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Florida Federal Court Dismisses Trademark Claims Due to Plaintiff’s Incorrect Citations
Posted in Trademarks

In Phelan Holdings, Inc. v. Wendy’s International, Inc., 2012 U.S. Dist. LEXIS 101643 (M.D. Fla. July 3, 2012), the United States District Court for the Middle District of Florida dismissed three trademark-related claims because the plaintiff failed to cite properly to statutory causes of action. The dispute arose in connection with the alleged misuse of plaintiff’s service mark “you can’t fake fresh.” (The plaintiff operates seafood restaurants under the mark “Pincher’s Crab Shack.”) The court granted leave for the plaintiff to amend its complaint, but specifically noted that the plaintiff could have avoided the issue with “[m]ore careful proofreading.”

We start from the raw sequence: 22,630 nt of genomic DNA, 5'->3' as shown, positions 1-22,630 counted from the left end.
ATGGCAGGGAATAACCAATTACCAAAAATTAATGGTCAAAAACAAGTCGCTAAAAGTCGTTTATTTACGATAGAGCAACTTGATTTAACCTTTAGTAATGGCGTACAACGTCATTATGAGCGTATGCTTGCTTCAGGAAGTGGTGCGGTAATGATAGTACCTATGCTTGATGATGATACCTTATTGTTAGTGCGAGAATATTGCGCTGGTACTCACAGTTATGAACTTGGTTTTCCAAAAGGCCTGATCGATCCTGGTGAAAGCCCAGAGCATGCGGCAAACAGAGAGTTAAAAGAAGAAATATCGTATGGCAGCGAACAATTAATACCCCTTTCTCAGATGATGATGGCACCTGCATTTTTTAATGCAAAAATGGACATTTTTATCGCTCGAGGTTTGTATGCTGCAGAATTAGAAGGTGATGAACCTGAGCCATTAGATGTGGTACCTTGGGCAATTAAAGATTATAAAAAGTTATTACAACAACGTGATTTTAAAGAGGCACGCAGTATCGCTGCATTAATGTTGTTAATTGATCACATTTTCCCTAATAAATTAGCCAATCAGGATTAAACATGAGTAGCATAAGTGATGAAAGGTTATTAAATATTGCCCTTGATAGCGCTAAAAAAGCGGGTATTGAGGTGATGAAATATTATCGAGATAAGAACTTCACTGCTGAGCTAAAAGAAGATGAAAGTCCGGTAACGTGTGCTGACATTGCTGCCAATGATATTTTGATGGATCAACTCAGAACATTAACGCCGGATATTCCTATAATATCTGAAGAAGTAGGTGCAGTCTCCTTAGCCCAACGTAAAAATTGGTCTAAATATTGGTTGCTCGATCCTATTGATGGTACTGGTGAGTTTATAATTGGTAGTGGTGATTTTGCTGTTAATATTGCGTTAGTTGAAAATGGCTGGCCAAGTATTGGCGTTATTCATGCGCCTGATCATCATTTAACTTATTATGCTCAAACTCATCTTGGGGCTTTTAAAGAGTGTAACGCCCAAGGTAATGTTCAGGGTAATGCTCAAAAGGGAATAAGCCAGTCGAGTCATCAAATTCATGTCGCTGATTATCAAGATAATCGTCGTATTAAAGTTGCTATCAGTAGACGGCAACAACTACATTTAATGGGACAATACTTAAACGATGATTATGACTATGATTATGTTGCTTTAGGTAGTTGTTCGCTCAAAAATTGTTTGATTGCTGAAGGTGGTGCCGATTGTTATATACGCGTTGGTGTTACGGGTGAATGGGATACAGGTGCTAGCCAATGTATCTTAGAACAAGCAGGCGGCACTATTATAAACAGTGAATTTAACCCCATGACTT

In response to the plaintiff’s federal trademark infringement and trademark counterfeiting claims, the court noted that the Lanham Act provides causes of action under sections 1114 and 1125. Although its complaint made fleeting reference to these sections, the plaintiff cited provisions that set forth remedies only. The complaint likewise made its state law trademark infringement claim by erroneously citing to Florida’s trademark dilution statute, rather than the infringement provisions. Because the plaintiff did not base its trademark claims upon the proper statutory causes of action, the court granted the motion to dismiss, but did give the plaintiff leave to amend.

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